Friday, January 22, 2010

George Washington Carver

Its black history month and I thought it would be a good idea to highlight one man who was the vanguard of the agriculture and bio-green movement. That man is George Washington Carver.

He was born on or around July 12, 1865 into slavery. After slavery was abolished, he was raised by his original slave owner as his son. He was taught how to read and write at a time when African-Americans received no such fundamental training because they were not allowed to go to school where he lived. He ultimately went to a school for blacks and later attended college in Iowa where he ultimately studied agriculture.

In 1896, he joined the faculty at Tuskegee Normal and Industrial Institute (nka Tuskegee University), which was founded by Booker T. Washington. He became the school's director of agriculture. He devoted his time to research projects for helping farmers improve there methods of agriculture. He conducted experiments on soil management. He was shocked coming from the beautiful diverse agriculture and farming industry of Iowa to the limited astere cotton growing agriculture of the South. He wanted to change this myopic method of agriculture in the South.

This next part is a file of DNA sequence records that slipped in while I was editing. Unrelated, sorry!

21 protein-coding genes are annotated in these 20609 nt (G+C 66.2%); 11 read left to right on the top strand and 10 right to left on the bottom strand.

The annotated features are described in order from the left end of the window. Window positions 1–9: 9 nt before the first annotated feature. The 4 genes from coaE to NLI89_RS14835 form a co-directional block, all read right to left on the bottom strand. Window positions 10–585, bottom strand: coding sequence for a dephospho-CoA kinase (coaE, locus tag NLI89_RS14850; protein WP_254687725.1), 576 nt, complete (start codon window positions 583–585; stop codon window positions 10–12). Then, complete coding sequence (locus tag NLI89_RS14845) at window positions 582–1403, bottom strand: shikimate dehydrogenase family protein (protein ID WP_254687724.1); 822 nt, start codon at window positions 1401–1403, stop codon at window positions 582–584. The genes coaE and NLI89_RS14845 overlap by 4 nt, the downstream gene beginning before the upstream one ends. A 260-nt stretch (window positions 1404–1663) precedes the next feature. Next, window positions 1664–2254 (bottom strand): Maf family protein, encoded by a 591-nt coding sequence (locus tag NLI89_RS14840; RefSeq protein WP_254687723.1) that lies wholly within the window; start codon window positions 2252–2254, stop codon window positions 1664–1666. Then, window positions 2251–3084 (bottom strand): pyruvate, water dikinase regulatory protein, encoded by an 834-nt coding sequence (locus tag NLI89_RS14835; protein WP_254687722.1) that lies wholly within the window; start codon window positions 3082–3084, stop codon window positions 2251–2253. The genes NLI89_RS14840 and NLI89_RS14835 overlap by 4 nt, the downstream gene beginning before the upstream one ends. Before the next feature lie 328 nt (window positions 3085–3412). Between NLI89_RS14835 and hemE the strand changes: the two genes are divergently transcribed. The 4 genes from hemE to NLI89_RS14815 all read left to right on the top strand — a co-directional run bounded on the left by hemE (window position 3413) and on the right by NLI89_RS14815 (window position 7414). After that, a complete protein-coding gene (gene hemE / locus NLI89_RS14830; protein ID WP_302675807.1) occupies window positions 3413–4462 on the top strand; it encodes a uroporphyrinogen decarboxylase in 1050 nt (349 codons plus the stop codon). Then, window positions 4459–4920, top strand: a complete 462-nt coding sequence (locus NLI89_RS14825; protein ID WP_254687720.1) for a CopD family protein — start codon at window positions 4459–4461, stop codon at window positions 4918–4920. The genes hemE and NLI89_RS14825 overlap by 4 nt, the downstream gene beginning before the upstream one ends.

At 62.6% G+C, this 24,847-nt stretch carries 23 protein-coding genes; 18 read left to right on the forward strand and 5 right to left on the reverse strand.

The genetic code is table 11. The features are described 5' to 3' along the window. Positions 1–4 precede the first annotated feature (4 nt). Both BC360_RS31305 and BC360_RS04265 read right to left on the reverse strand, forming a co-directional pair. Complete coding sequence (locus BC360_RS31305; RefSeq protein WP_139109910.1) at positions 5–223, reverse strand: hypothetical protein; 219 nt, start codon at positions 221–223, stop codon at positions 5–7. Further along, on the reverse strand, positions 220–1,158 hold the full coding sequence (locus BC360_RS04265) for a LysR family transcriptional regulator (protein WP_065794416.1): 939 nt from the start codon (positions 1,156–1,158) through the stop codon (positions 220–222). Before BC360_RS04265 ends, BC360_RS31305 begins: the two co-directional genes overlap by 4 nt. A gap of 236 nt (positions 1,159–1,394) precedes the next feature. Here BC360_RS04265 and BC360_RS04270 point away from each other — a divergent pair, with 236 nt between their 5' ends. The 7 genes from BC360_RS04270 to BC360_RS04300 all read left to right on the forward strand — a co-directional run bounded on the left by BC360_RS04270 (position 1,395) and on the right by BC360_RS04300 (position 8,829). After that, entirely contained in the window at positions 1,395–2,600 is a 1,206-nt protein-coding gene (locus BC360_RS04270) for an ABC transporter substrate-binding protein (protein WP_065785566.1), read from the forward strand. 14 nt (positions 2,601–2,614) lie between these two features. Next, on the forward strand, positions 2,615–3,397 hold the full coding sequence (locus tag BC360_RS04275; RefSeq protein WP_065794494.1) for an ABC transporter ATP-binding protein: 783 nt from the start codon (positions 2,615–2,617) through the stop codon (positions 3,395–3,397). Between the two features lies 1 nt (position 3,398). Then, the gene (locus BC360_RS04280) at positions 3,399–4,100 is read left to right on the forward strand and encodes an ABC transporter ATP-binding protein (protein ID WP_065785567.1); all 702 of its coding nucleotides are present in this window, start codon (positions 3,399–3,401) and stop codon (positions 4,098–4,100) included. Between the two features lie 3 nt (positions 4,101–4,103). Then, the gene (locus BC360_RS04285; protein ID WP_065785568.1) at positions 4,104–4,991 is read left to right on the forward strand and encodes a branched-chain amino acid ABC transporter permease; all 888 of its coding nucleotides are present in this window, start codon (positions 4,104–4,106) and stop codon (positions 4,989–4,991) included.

Due to the poor condition of the soil in the South, he provided solutions to revive the soil by planting peanuts and soybeans. These crops help inject nitrogen back into the soil restoring it to a more fertile condition.

During his research and an effort to promote other crops in the South, such as peanuts and sweet potatoes, he developed 300 derivative products from peanuts, including inks, dyes, plastics and cosmetics, and another 118 from sweet potatoes, including postage stamp glue and rubber. His efforts help transformed the Southern agriculture to a multi crop and profitable business.

His concepts in reinventing agriculture were the stepping stones for other agriculture innovations that followed. Therefore, he was not only an important person in African-American history, he was a very important and influential figure in American history.

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